For example, Baddeley's study predicted that there would be lower scores in a memory test when people who had learned semantically-similar words were compared to people who had learned sematically-dissimilar words. This includes both conditions of the IV (semantically-similar vs semantically-different), the operationalised DV (score on a memory test) and the direction (lower scores for semantically-similar words).
A non-directional (2-tailed) hypothesis only has to predict there will be a difference in the scores between two groups - not which group will do best.
For example, Schmolck et al. (2002) weren't sure whether H.M. would do better or worse at semantic menmory tests than the other MTL patients. The hypothesis could have been that there would be a significant difference between the scores on memory tests between H.M. and the other MTL patients... not specifying whether this difference would be higher or lower. This includes both conditions of the IV (H.M. vs MTL patients), the operationalised DV (score on a memory test) but no direction (just "there will be a significant difference").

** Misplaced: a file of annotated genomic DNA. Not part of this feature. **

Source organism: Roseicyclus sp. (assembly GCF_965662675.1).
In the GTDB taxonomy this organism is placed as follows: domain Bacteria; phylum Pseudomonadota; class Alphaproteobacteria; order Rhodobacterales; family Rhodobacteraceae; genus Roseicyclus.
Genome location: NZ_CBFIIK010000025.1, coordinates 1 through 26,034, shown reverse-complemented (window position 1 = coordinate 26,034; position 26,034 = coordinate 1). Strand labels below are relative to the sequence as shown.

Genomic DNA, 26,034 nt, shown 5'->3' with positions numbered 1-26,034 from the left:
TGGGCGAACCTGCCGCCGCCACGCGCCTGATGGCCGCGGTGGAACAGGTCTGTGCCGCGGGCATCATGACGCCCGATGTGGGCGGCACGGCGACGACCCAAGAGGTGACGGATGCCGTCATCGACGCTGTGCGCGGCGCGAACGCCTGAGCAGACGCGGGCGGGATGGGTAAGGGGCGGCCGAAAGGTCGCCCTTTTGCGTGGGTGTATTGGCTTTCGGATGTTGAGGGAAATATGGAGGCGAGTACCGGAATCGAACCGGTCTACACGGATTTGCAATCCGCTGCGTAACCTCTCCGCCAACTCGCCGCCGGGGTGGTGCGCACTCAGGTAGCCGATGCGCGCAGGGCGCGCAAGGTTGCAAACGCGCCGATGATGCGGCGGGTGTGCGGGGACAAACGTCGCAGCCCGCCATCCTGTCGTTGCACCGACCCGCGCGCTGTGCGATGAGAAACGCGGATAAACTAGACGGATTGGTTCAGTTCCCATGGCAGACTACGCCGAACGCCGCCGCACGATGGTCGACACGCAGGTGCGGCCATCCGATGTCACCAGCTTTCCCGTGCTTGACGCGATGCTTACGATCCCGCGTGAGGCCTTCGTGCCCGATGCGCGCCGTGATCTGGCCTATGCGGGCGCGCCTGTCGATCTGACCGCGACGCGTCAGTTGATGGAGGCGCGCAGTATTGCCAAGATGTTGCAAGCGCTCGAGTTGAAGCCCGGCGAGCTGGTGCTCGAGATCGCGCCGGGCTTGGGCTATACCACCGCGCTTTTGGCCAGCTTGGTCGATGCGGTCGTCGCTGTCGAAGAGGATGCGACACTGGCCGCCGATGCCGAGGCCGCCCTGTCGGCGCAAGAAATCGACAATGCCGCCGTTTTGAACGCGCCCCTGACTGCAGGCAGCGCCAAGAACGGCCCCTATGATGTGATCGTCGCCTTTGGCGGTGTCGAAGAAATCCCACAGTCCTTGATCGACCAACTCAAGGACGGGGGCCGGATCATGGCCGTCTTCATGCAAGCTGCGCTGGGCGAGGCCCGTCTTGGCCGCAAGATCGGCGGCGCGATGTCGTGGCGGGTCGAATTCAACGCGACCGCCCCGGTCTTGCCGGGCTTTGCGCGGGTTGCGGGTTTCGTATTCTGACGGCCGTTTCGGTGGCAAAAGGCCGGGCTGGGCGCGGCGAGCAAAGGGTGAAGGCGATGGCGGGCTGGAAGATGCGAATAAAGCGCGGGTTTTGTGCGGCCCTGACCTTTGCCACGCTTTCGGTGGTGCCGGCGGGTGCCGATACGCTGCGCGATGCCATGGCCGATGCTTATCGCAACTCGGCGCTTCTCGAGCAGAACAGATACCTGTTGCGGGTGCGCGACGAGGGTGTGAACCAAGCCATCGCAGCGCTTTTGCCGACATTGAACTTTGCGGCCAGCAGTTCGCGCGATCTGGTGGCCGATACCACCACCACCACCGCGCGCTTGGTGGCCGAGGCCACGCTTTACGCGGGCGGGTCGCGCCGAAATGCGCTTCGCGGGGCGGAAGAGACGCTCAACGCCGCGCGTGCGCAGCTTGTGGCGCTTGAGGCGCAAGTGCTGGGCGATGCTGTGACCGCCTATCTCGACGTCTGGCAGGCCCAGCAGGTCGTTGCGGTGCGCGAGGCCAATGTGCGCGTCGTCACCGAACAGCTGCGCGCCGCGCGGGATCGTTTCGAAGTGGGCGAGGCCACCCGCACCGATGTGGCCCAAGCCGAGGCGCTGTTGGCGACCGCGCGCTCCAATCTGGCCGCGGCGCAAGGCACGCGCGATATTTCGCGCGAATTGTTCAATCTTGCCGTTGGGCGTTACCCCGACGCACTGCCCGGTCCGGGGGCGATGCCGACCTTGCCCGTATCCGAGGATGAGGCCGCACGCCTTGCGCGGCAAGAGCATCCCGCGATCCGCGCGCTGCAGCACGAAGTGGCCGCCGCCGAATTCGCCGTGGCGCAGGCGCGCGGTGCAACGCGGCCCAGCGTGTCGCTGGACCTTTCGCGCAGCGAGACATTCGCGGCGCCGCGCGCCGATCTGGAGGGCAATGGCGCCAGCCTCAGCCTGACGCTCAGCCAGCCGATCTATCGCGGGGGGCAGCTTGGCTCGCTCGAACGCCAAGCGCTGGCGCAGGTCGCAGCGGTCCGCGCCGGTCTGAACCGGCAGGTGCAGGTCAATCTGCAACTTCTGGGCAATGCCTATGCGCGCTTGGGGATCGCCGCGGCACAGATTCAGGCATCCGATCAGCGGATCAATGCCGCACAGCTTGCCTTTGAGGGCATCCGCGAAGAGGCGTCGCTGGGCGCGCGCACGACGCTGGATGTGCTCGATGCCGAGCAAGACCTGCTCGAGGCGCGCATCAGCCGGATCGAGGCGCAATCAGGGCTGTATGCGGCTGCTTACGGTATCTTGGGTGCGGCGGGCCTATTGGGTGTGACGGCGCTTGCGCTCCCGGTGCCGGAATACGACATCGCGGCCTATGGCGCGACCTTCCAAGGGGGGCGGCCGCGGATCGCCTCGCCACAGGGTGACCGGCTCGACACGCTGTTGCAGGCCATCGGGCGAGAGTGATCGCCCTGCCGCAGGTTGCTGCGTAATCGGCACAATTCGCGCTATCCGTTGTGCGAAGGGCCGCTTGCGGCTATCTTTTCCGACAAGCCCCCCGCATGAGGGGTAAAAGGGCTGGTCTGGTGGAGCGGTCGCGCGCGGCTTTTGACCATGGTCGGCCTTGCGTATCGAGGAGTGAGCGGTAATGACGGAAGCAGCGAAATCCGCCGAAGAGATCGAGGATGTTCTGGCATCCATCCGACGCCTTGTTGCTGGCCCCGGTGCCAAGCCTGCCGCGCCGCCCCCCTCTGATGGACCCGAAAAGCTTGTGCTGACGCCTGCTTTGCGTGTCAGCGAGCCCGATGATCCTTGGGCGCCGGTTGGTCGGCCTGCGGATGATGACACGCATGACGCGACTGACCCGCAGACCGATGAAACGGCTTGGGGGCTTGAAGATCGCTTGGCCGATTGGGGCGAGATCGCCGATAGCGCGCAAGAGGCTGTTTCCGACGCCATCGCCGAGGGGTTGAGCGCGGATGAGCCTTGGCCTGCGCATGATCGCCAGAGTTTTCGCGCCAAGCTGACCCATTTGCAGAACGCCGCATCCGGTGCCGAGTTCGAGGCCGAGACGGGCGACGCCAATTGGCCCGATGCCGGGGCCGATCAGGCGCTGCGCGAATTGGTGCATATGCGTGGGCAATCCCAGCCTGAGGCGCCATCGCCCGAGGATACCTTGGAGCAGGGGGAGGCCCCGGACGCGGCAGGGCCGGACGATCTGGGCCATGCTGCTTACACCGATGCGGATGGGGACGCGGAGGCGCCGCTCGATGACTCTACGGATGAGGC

When you study inferential statistics, you will see why it's important to say "a significant difference" rather than just "a difference"
AN EXPERIMENTAL NULL HYPOTHESES
A null hypothesis looks exactly like a 2-tailed hypothesis except that, instead of saying "there will be a significant difference", it reads "there will be NO significant difference".